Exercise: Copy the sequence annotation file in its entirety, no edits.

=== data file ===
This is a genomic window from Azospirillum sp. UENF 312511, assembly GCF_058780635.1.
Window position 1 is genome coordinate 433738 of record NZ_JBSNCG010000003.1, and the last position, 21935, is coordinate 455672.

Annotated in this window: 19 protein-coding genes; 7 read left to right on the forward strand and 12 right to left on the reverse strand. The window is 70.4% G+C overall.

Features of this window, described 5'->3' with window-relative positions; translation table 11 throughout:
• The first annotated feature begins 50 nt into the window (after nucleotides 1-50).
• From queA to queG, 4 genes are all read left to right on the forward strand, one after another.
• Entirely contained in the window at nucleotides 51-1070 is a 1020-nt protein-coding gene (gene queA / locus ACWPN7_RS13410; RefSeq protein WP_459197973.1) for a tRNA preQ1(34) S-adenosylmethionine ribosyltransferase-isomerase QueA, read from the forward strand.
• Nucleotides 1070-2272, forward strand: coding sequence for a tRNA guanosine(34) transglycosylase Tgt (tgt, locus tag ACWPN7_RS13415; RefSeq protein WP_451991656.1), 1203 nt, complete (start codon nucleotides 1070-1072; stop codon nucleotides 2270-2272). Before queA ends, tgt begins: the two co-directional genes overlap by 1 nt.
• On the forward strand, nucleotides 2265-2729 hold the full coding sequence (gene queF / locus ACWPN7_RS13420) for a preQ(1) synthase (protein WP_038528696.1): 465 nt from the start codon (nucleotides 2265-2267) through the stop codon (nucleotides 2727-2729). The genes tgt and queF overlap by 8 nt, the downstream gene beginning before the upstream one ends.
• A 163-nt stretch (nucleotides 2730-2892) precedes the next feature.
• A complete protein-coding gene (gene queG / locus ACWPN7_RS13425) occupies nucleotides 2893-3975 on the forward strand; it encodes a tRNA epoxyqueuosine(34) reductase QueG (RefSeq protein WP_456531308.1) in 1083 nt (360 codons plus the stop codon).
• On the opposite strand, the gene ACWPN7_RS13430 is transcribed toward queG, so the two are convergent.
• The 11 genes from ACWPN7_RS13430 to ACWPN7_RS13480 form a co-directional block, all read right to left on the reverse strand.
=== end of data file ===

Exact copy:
This is a genomic window from Azospirillum sp. UENF 312511, assembly GCF_058780635.1.
Window position 1 is genome coordinate 433738 of record NZ_JBSNCG010000003.1, and the last position, 21935, is coordinate 455672.

Annotated in this window: 19 protein-coding genes; 7 read left to right on the forward strand and 12 right to left on the reverse strand. The window is 70.4% G+C overall.

Features of this window, described 5'->3' with window-relative positions; translation table 11 throughout:
• The first annotated feature begins 50 nt into the window (after nucleotides 1-50).
• From queA to queG, 4 genes are all read left to right on the forward strand, one after another.
• Entirely contained in the window at nucleotides 51-1070 is a 1020-nt protein-coding gene (gene queA / locus ACWPN7_RS13410; RefSeq protein WP_459197973.1) for a tRNA preQ1(34) S-adenosylmethionine ribosyltransferase-isomerase QueA, read from the forward strand.
• Nucleotides 1070-2272, forward strand: coding sequence for a tRNA guanosine(34) transglycosylase Tgt (tgt, locus tag ACWPN7_RS13415; RefSeq protein WP_451991656.1), 1203 nt, complete (start codon nucleotides 1070-1072; stop codon nucleotides 2270-2272). Before queA ends, tgt begins: the two co-directional genes overlap by 1 nt.
• On the forward strand, nucleotides 2265-2729 hold the full coding sequence (gene queF / locus ACWPN7_RS13420) for a preQ(1) synthase (protein WP_038528696.1): 465 nt from the start codon (nucleotides 2265-2267) through the stop codon (nucleotides 2727-2729). The genes tgt and queF overlap by 8 nt, the downstream gene beginning before the upstream one ends.
• A 163-nt stretch (nucleotides 2730-2892) precedes the next feature.
• A complete protein-coding gene (gene queG / locus ACWPN7_RS13425) occupies nucleotides 2893-3975 on the forward strand; it encodes a tRNA epoxyqueuosine(34) reductase QueG (RefSeq protein WP_456531308.1) in 1083 nt (360 codons plus the stop codon).
• On the opposite strand, the gene ACWPN7_RS13430 is transcribed toward queG, so the two are convergent.
• The 11 genes from ACWPN7_RS13430 to ACWPN7_RS13480 form a co-directional block, all read right to left on the reverse strand.